The Parable of the Tenants (part 2)
[Luke chapter 20, verses 14-26]
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Last week when we left off at verse 13, Jesus was relating his parable of the tenants in the (hypothetical) vineyard, who had rented it from its owner, who was gone on a long journey. As you recall, the owner had sent a couple of servants to try and collect “some of the fruit of the vineyard”, as my NIV Bible puts it. My NLT Bible says the owner “sent one of his servants to collect his share of the crop”. But the servants get sent away empty-handed, and with a good butt-whupping to boot. So the man decides he will send his son in the mistaken belief that he will be respected because of his status as the heir to the estate. So at this point let’s take up where we last concluded last week’s study, beginning at verse 14.
“But when they saw him, they talked the matter over. ‘This is the heir’, they said. ‘Let’s kill him, and the inheritance will be ours.’ ‘So they threw him out of the vineyard and killed him. What will the owner of the vineyard do to them? He will come and kill those tenants and give the vineyard to others.’ When the people heard this, they said, ‘May this never be!’ Jesus looked directly at them and asked, ‘Then what is the meaning of that which is written: ‘The stone the builders rejected has become the capstone’? (Psalm 118, verse 22) Everyone who falls on that stone will be broken to pieces, but he on whom it falls will be crushed.’ The teachers of the law and the chief priests looked for a way to arrest him immediately, because they knew he had spoken this parable against them. But they were afraid of the people.” (Luke 20, verses 14-19)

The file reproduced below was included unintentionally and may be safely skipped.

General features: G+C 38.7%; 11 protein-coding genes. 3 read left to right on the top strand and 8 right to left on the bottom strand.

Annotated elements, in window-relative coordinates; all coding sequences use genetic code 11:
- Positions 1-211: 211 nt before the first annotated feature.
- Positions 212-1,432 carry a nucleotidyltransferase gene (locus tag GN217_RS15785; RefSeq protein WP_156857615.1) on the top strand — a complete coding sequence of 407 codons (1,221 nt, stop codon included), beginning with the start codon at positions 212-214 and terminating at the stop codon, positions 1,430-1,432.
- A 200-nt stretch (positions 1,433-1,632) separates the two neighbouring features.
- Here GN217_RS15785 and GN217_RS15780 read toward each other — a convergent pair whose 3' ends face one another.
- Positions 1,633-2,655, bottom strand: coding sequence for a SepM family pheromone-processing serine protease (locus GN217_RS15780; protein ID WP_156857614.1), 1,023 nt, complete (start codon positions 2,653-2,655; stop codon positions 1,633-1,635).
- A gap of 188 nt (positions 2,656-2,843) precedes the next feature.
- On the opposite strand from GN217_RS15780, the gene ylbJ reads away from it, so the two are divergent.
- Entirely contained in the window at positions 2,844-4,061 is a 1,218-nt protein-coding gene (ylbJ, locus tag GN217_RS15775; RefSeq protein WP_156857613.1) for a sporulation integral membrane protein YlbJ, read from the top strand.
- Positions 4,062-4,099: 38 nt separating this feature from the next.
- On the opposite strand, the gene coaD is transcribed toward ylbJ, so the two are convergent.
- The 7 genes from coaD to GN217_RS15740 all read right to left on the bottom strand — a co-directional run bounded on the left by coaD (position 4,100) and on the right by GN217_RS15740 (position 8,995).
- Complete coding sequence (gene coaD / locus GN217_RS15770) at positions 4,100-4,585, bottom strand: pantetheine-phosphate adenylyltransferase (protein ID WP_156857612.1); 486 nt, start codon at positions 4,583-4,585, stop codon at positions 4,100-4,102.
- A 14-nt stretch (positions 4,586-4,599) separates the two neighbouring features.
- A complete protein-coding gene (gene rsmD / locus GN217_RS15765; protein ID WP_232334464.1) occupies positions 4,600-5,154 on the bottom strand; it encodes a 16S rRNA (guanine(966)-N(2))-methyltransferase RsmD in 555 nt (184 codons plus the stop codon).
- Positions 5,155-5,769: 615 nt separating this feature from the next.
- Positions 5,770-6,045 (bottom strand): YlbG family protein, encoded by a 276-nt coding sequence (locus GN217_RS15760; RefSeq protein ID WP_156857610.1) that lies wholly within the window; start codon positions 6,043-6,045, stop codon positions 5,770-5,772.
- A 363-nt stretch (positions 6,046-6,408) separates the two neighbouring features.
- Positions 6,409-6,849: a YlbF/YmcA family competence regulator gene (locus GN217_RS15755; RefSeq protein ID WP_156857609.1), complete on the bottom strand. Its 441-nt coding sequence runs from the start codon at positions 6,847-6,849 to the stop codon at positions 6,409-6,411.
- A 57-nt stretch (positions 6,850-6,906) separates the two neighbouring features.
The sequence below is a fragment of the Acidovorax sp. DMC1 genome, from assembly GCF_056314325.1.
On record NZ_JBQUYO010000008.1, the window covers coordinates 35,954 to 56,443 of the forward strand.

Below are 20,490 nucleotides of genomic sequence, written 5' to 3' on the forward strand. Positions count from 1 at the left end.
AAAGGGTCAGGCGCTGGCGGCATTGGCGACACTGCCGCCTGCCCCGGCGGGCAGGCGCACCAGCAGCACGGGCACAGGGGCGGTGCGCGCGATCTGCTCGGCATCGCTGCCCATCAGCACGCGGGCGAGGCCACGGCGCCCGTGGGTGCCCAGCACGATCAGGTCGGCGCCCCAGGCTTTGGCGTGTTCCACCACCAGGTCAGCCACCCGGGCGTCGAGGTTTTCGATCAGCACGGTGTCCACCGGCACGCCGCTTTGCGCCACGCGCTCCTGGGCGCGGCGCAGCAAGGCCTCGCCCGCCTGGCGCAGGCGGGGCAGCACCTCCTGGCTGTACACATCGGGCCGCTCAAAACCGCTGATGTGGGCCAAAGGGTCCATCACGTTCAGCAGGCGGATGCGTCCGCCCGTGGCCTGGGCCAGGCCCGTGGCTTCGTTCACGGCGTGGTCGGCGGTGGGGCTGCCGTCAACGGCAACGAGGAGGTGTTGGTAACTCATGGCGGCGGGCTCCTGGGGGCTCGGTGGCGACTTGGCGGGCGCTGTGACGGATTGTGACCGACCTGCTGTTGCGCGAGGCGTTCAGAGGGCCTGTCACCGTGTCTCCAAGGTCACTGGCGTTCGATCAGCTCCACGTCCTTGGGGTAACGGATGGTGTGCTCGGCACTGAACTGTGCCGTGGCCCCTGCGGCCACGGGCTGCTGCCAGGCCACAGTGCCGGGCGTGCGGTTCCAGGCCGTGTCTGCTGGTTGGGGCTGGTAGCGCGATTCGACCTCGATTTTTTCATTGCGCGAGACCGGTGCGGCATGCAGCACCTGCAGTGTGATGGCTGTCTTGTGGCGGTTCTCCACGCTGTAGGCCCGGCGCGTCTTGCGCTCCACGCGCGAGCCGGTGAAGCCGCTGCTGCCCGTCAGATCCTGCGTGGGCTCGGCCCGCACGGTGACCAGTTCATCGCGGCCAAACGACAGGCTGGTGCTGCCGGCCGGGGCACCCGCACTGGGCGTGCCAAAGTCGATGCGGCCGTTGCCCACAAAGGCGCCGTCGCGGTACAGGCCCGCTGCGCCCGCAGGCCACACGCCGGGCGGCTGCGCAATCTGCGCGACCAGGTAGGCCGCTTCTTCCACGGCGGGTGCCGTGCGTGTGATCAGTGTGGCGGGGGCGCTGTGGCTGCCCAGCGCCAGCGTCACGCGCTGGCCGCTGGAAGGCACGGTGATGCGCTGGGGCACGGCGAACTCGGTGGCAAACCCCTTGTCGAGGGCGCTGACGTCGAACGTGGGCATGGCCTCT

One of the first things that jumps out at me from the above quote is that there are times in life when one’s social or economic status is meaningless, and the owner of the vineyard failed to realize that at first. His failure to grasp the fact that he had rented his vineyard to a gang of criminals cost his son his life. It appears to me that this is a similar situation to what the American people are facing today. If the ‘vineyard’ were Washington, DC, then the ‘tenants’ would be our elected officials, and it would not be an inaccurate statement to say we have a bunch of evil tenants that have taken over the US government. But according to the Declaration of Independence, not to mention the US Constitution, it is “we the people” who are the true landowners and stockholders of this still-great country of ours. So the moral of this part of the story is that if we as a united American people fail to act preemptively against America’s thoroughly corrupt and abusive government, that government, if left unchecked, will ultimately turn on us and kill us all. There are numerous examples from history of this occurring, with Hitler’s Nazi Germany, Stalin’s Soviet Union and Mao’s Red China being three examples from just the past century alone. If we don’t intervene now against the rampant corruption in our government, the American people would be next on this infamous list.